Dan Brown’s “Origin”

(book review)

Recently “Origin” has been published by the cult American writer Dan Brown. It is the fifth book and the last one of the cycle about Robert Langdon.

Affiliation to cycle guarantees no less interesting and exciting adventures and well-known Brown’s style of writing indicates that these adventures were described easily, finely, amply, professionally, and fascinatingly.

The style of writing, composition, plotline apply to the whole cycle, so the author does not change anything in the concept of the new book. But unlike previous books, this one weaves such different things as religion and high technologies. But Dan Brown explain this combination “Science and religion are not competitors, they’re two different languages trying to tell the same story. There’s room in this world for both.” Actually novel is about this.

This story starts when Robert gets an invitation to the presentation of the largest scientific discovery made by his former student and good friend Edmond Kirsch, who is ready to give answers to the two most important questions: “Where did we go and where are we going.” Of course, it intrigues readers from the first mention. The novel starts very interestingly, as always, nothing portends trouble. But it won’t be Brown’s book unless the story begins with some high-profile murder. Right at the presentation, in front of the whole world, Edmond Kirsch was killed by one shot to the head. Everyone is confused, who could act that with such a great scientist, especially before making a discovery that will change the lives of millions, who could dare to kill him a front of million eyewitnesses? “To permit ignorance is to empower it.” That’s why Langdon’s mission is to find the killer and reveal to the world the truth about “who we are and where we are going.”

In general, the book is not bad, but not the best of Dan’s novels. The plot can be called a new one because, for the first time in the cycle, the decipherment is not related to religious currents and lodges, but high technology. The plot of “Origin” did not fascinate me so much as, for example, “The Davinci Code” one. I remember that I read it in one breath, each chapter did not let go and I just trembled with the desire to know what would happen next. “Origin” had a little bit another impression on me. If I depicted the impressions of each chapter in a chart, it would look like that: in beginning, the line rises up, then lowers a little, then there is a gap in the midpoint of the story, but then the line rises up. I mean that in the middle of the plot the ardent interest disappears and you continue reading just to find out how it is ending. But during the end part of the novel, the spark reappears, which holds to the last. I really like “Origin’s” completion, because in the final when all secrets are out you realize that all the assumptions were incorrect, all the time answers accompany you but you always follow the plotline that estranges you far from the truth.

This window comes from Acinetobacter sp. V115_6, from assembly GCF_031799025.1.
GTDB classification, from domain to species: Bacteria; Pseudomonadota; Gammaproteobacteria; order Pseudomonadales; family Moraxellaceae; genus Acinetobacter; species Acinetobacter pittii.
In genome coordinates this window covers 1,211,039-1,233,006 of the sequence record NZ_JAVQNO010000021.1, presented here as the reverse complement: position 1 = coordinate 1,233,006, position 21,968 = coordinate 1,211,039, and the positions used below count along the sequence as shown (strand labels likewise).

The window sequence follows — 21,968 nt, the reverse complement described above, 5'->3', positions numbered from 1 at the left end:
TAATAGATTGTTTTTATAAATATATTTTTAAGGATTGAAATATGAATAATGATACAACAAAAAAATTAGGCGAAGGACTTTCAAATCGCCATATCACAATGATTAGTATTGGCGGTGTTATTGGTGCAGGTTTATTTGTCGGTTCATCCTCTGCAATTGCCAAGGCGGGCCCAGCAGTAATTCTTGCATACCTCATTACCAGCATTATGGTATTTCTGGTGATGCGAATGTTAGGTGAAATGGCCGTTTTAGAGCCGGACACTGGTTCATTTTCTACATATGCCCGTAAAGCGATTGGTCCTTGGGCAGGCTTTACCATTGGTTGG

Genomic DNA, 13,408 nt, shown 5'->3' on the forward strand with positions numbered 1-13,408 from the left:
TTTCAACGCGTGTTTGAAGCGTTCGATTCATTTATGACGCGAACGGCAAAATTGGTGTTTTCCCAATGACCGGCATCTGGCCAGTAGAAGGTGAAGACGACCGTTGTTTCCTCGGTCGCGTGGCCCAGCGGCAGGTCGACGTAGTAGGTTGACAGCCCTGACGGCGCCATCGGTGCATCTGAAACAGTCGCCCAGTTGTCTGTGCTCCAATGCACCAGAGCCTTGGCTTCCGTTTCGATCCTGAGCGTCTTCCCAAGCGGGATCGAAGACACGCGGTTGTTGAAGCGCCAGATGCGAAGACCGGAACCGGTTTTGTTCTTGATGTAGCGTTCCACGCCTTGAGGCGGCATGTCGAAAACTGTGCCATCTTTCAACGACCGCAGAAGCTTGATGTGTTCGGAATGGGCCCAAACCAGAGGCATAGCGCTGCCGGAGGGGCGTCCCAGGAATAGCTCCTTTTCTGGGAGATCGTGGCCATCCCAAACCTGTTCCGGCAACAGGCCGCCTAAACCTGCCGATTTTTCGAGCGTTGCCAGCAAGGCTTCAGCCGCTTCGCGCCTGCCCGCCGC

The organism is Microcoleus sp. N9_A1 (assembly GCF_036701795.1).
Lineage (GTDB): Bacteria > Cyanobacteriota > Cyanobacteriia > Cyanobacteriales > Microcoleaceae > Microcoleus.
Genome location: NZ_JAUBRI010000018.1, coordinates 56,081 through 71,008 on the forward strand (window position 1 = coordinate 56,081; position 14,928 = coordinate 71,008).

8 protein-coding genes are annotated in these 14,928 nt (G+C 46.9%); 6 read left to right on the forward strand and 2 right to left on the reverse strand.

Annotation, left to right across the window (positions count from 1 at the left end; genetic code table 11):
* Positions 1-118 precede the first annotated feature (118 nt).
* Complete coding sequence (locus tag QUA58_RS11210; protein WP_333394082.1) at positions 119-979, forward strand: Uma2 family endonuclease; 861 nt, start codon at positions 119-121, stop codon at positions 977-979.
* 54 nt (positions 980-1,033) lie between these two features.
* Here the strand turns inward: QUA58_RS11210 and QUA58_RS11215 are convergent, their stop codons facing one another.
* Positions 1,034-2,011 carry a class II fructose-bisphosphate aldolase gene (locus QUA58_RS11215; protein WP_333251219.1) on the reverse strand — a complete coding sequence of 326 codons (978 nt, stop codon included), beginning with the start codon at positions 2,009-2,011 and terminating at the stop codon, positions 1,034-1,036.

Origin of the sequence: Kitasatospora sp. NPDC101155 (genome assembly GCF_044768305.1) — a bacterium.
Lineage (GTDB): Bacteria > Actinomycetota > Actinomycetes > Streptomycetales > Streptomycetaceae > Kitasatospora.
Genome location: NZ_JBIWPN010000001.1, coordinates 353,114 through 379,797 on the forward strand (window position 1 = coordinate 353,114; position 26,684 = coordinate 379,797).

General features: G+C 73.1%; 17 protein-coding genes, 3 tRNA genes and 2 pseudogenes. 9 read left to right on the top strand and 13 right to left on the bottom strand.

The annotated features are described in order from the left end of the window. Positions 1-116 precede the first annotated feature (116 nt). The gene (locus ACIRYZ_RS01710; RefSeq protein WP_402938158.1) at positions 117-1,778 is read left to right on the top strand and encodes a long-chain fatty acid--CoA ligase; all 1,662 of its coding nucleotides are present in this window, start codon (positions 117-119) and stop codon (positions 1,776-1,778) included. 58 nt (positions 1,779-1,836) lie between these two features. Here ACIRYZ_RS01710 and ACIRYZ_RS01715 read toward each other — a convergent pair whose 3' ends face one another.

I especially adore Dan Brown’s books for their completion. The author thinks through each of his books so well that after the final chapter you just think, “Wow! How incredible he played with my mind. ”

But I definitely recommend “Origin” to read, because it is really interesting, full of unbelievable events, shocking information, and plot flashes. And the final will definitely break all your guesses. So, will you figure out the answers to two eternal questions – it’s up to you! My rating is 9/10.

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